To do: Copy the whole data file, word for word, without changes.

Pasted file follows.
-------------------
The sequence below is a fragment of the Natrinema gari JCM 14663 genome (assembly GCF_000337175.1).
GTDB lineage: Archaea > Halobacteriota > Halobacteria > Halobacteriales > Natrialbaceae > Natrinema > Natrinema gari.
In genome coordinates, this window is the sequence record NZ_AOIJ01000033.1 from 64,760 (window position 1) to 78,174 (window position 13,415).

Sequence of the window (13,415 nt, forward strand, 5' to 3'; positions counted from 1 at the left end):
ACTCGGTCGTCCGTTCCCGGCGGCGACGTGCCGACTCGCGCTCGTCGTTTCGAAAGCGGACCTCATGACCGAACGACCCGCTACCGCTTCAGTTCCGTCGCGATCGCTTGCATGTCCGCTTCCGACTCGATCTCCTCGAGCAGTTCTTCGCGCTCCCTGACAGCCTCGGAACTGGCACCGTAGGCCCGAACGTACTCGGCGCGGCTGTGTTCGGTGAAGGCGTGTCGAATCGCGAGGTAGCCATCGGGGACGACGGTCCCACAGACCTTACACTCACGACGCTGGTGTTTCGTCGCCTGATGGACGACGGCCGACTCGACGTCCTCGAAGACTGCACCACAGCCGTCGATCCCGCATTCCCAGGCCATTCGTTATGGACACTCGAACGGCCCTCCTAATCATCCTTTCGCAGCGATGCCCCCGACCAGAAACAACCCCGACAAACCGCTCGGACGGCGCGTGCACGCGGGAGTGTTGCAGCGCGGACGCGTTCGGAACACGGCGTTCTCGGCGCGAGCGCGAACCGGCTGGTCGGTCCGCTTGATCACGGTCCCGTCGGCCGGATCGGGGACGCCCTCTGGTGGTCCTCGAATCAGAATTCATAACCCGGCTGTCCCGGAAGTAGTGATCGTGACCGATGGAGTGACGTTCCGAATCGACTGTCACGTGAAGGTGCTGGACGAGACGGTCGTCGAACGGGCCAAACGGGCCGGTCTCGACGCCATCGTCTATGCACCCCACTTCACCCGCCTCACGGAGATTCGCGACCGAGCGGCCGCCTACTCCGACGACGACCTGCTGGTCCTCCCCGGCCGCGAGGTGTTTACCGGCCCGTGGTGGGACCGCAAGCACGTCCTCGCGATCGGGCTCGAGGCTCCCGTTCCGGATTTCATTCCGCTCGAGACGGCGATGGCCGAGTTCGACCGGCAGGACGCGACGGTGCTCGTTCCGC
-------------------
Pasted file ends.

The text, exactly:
The sequence below is a fragment of the Natrinema gari JCM 14663 genome (assembly GCF_000337175.1).
GTDB lineage: Archaea > Halobacteriota > Halobacteria > Halobacteriales > Natrialbaceae > Natrinema > Natrinema gari.
In genome coordinates, this window is the sequence record NZ_AOIJ01000033.1 from 64,760 (window position 1) to 78,174 (window position 13,415).

Sequence of the window (13,415 nt, forward strand, 5' to 3'; positions counted from 1 at the left end):
ACTCGGTCGTCCGTTCCCGGCGGCGACGTGCCGACTCGCGCTCGTCGTTTCGAAAGCGGACCTCATGACCGAACGACCCGCTACCGCTTCAGTTCCGTCGCGATCGCTTGCATGTCCGCTTCCGACTCGATCTCCTCGAGCAGTTCTTCGCGCTCCCTGACAGCCTCGGAACTGGCACCGTAGGCCCGAACGTACTCGGCGCGGCTGTGTTCGGTGAAGGCGTGTCGAATCGCGAGGTAGCCATCGGGGACGACGGTCCCACAGACCTTACACTCACGACGCTGGTGTTTCGTCGCCTGATGGACGACGGCCGACTCGACGTCCTCGAAGACTGCACCACAGCCGTCGATCCCGCATTCCCAGGCCATTCGTTATGGACACTCGAACGGCCCTCCTAATCATCCTTTCGCAGCGATGCCCCCGACCAGAAACAACCCCGACAAACCGCTCGGACGGCGCGTGCACGCGGGAGTGTTGCAGCGCGGACGCGTTCGGAACACGGCGTTCTCGGCGCGAGCGCGAACCGGCTGGTCGGTCCGCTTGATCACGGTCCCGTCGGCCGGATCGGGGACGCCCTCTGGTGGTCCTCGAATCAGAATTCATAACCCGGCTGTCCCGGAAGTAGTGATCGTGACCGATGGAGTGACGTTCCGAATCGACTGTCACGTGAAGGTGCTGGACGAGACGGTCGTCGAACGGGCCAAACGGGCCGGTCTCGACGCCATCGTCTATGCACCCCACTTCACCCGCCTCACGGAGATTCGCGACCGAGCGGCCGCCTACTCCGACGACGACCTGCTGGTCCTCCCCGGCCGCGAGGTGTTTACCGGCCCGTGGTGGGACCGCAAGCACGTCCTCGCGATCGGGCTCGAGGCTCCCGTTCCGGATTTCATTCCGCTCGAGACGGCGATGGCCGAGTTCGACCGGCAGGACGCGACGGTGCTCGTTCCGC